The former chief accounting officer of Enron pleaded guilty today to a single felony charge of securities fraud and agreed to cooperate with federal prosecutors, giving a significant lift to the government's case against the two leading figures in the scandal over Enron's collapse.
In exchange for his help in prosecuting the former chief executives Kenneth L. Lay and Jeffrey K. Skilling, the accounting officer, Richard A. Causey, 45, will face a sentence of seven years that could be reduced by a maximum up to two years depending on his cooperation at trial. He also agreed to pay a $1.25 million fine.
After Mr. Causey entered his plea, Judge Sim Lake of Federal District Court accepted a motion by defense lawyers to delay the start of the trial of Mr. Lay and Mr. Skilling to Jan. 30. Mr. Causey was to have gone on trial with them on Jan. 17.
The deal that Mr. Causey and his lawyer, Reid H. Weingarten, reached with prosecutors is more generous than the agreement prosecutors reached with Andrew S. Fastow, the former Enron chief financial officer who faces 10 years in prison after agreeing to plead guilty.
"Typically, the deals get worse over time, not better," said Robert A. Mintz, a former prosecutor who is now with McCarter & English, "and the fact that the government is still willing to strike a fairly reasonable plea deal is a sign that there is no limit to the number of insiders they are willing to sign on board to ensure a conviction."
In Mr. Causey, prosecutors get access to another top former Enron executive who was involved in discussions where numerous off-balance sheet transactions and creative accounting entries that led to the company's downfall were devised, approved and executed. For instance, Mr. Causey was one of two participants in a Oct. 21, 2001, meeting with Mr. Lay that is the basis of one of the seven charges against the former chief executive and chairman.
Enron declared bankruptcy in 2001 and it became clear soon after that the company had abused and misused accounting rules to make up for an array of poor business decisions.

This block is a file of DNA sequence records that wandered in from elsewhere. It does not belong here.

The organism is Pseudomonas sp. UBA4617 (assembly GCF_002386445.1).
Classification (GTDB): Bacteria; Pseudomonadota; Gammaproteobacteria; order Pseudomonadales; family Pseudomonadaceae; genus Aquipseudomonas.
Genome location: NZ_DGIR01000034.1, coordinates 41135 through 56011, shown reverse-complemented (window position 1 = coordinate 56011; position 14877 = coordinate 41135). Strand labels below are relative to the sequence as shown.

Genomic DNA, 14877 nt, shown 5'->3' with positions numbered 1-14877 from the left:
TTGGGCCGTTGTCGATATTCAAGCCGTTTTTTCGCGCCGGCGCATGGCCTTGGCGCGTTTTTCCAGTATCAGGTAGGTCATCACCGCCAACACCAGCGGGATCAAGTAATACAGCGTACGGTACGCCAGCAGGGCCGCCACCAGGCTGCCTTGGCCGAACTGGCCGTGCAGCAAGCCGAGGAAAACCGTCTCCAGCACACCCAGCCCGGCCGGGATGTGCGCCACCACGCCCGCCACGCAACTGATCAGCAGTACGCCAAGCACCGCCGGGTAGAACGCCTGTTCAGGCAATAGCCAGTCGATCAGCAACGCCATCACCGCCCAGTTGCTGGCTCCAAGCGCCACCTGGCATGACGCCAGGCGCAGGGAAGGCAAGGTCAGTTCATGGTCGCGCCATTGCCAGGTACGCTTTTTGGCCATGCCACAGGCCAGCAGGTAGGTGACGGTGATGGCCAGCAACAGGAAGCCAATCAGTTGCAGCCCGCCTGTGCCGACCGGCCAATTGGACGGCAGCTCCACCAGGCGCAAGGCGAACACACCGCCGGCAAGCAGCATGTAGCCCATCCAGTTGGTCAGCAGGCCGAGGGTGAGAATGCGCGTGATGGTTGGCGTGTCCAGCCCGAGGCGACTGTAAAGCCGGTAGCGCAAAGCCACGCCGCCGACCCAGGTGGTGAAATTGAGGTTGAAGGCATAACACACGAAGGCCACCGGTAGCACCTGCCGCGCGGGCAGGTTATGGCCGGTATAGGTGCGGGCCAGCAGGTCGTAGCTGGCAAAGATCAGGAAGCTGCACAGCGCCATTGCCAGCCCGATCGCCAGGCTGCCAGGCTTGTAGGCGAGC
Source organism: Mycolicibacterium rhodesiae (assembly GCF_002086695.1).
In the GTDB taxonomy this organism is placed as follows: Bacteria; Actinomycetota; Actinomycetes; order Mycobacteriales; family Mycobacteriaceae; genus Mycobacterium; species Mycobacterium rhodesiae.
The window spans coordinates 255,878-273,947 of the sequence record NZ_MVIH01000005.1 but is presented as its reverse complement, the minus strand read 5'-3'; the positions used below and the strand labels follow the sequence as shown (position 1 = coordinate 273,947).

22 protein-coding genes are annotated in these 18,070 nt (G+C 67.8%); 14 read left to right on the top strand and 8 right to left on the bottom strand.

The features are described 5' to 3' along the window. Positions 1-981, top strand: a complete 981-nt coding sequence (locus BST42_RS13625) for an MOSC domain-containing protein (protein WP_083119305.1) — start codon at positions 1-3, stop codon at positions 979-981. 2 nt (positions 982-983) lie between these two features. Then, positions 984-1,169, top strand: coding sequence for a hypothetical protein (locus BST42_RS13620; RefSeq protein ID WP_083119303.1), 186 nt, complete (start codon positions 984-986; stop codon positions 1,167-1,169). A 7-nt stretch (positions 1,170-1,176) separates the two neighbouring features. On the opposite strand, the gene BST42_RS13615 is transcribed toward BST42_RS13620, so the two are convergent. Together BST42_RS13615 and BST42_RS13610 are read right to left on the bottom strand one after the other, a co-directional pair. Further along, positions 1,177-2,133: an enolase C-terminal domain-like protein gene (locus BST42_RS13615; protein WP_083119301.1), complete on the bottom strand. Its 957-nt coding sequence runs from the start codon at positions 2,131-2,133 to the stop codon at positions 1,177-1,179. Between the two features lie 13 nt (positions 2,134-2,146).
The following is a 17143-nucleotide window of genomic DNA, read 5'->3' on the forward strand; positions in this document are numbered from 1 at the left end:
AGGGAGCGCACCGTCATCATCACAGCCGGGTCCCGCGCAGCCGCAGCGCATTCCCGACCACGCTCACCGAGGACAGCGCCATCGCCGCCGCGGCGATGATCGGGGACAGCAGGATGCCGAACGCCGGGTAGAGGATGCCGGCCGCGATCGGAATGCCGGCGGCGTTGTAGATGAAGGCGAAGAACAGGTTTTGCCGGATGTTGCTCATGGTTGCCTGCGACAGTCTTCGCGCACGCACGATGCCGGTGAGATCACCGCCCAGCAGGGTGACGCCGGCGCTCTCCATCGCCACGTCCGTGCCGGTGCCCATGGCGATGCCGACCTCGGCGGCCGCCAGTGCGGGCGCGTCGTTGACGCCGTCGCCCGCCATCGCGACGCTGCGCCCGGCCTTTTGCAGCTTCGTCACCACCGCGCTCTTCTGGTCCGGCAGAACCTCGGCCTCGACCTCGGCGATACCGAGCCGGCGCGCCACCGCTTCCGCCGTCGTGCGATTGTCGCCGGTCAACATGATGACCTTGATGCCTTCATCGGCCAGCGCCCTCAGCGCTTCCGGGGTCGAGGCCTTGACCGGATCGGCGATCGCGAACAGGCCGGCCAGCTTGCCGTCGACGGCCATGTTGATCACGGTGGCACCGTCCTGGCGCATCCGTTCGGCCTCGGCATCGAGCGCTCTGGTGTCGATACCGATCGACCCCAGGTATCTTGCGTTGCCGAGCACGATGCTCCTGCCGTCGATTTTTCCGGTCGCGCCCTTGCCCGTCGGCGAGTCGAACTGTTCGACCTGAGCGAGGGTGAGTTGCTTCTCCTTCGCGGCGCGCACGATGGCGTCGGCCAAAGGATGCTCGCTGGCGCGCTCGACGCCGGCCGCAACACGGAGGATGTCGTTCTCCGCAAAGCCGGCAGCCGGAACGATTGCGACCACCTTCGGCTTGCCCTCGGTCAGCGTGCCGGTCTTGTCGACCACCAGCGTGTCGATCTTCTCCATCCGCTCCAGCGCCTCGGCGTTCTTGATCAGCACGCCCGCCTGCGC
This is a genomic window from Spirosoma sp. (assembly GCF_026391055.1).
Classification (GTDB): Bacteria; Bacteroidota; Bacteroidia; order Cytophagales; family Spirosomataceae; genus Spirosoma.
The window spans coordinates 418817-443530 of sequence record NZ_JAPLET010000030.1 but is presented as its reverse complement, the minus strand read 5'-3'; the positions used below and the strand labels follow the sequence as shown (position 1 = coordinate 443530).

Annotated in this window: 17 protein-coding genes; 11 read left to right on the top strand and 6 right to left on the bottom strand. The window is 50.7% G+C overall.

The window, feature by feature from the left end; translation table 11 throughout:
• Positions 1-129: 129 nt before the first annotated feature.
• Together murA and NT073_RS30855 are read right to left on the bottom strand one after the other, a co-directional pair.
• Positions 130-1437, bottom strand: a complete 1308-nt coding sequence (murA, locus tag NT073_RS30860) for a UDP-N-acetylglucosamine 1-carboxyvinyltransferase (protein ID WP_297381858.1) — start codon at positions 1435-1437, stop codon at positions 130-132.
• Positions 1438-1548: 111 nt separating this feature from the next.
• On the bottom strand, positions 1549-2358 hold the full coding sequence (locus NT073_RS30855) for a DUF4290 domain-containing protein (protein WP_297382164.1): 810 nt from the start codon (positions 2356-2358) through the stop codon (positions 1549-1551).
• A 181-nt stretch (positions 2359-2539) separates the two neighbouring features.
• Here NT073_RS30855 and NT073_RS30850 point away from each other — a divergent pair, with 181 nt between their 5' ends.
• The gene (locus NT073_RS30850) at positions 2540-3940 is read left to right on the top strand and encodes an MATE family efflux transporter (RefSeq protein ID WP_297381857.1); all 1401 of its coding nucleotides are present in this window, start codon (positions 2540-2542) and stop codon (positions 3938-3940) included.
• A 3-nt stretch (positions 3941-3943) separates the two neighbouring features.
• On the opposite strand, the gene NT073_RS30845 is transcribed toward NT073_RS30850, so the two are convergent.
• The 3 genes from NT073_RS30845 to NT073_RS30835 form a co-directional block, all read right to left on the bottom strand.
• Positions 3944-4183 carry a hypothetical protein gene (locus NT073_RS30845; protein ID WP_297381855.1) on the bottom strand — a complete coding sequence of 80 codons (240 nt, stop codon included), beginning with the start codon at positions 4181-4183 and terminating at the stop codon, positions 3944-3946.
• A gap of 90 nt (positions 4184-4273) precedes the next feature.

"There is no question that Causey will bring to the prosecution evidence that Fastow could not," Mr. Mintz said.
For Mr. Causey, who had previously plead not guilty to more than 30 counts of fraud, conspiracy, insider trading and other charges, the deal guarantees him a much shorter stay in federal prison than he would have faced had he been convicted at trial. It also offers the possibility of an even shorter sentence if he performs ably as a witness against his former bosses. He will be the 16th person with ties to the company who has so far admitted in court to committing crimes.
Though on the whole very damaging for Mr. Skilling and Mr. Lay, Mr. Causey's plea deal could also form the basis of a renewed appeal by their lawyers for a change of venue.
Judge Lake has previously rejected the idea of moving the trial away from Houston, or for further delays. But legal experts say the defense will have fresh grounds to ask for a change because the hundreds of people in the Houston area who have been notified that they could be called as jurors will be subject to renewed publicity about Mr. Causey and the case.
"It provides a reasonable basis to renew that motion and they may well do it," said Daniel R. Alonso, a former federal prosecutor who has followed the case but is not involved in it.
The defense will also seek to limit the damage that Mr. Causey can inflict as a witness for the prosecution by arguing that portions of his testimony are derived from the knowledge he obtained as a joint defendant and thus should not be allowed.
"The government is going to have to tread carefully through the minefield here in trying to extract useful and admissible evidence from Mr. Causey." Mr. Mintz said.
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